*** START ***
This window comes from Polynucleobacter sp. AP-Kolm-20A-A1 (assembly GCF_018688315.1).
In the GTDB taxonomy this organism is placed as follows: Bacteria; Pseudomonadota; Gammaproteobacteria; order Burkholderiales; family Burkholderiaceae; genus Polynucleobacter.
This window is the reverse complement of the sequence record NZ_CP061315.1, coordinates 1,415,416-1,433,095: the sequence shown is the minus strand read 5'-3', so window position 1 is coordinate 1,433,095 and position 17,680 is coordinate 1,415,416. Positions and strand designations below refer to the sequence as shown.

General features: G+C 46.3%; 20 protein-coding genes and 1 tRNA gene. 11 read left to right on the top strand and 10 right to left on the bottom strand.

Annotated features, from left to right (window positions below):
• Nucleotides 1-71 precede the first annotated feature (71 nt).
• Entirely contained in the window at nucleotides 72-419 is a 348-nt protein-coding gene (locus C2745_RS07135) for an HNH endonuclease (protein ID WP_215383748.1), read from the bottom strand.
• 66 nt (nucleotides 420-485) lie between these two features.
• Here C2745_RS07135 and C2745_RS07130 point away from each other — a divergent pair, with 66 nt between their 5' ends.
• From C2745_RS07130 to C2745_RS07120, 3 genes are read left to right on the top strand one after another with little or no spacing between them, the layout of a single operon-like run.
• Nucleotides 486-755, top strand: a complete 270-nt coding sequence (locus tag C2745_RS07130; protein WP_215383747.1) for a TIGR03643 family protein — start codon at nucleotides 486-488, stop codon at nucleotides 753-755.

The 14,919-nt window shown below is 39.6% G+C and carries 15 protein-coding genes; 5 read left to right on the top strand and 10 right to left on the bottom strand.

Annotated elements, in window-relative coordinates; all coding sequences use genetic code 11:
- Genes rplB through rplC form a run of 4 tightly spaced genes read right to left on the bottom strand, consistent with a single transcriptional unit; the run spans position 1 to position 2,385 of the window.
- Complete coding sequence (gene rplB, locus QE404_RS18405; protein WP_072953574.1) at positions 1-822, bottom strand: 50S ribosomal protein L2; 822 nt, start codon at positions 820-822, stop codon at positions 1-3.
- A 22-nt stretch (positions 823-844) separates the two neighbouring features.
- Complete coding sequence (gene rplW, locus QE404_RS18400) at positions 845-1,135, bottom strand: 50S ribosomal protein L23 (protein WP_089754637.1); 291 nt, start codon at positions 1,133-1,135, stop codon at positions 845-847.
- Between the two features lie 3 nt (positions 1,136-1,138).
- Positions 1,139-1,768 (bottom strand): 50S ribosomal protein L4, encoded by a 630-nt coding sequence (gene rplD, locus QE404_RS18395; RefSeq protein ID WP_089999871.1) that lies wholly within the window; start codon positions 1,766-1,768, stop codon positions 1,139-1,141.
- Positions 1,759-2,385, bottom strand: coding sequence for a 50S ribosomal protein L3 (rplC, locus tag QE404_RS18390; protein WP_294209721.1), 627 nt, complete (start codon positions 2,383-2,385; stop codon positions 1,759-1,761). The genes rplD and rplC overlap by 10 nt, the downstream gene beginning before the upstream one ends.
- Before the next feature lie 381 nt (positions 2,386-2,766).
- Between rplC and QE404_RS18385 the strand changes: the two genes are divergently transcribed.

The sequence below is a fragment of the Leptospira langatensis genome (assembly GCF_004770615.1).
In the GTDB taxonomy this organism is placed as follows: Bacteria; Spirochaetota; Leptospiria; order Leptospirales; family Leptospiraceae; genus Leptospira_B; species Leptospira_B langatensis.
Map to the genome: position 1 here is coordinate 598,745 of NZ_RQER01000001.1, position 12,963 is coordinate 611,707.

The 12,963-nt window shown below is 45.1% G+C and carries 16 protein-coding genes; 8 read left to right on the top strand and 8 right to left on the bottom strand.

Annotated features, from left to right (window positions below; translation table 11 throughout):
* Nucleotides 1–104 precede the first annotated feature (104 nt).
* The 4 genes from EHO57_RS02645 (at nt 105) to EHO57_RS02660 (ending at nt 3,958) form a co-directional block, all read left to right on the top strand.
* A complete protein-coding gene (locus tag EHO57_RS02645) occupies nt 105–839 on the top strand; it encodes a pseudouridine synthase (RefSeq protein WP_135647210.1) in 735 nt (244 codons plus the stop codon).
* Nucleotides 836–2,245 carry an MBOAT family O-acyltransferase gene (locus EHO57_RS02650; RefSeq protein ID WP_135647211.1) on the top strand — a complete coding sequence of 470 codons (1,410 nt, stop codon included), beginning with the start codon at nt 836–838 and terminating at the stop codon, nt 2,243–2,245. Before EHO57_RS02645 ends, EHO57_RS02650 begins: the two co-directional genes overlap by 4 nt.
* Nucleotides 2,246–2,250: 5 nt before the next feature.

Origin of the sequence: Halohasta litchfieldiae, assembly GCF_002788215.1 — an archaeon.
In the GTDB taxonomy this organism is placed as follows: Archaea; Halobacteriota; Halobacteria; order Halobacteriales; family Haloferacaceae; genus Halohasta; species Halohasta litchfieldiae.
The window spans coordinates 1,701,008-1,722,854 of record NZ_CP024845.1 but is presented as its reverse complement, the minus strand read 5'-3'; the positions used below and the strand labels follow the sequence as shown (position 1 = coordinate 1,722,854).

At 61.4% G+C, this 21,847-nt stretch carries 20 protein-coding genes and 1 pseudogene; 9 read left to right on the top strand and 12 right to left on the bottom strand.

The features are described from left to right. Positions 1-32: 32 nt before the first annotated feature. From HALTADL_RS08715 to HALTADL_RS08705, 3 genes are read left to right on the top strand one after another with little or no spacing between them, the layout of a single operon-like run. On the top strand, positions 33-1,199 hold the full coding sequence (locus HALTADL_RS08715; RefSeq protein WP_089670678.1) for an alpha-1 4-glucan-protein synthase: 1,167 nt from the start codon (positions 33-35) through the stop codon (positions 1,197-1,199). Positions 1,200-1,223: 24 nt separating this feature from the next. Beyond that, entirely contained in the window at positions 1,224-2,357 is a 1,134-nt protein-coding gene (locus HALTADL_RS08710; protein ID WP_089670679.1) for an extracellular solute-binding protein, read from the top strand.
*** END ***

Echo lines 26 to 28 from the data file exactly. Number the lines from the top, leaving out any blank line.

The 12,963-nt window shown below is 45.1% G+C and carries 16 protein-coding genes; 8 read left to right on the top strand and 8 right to left on the bottom strand.

Annotated features, from left to right (window positions below; translation table 11 throughout):
* Nucleotides 1–104 precede the first annotated feature (104 nt).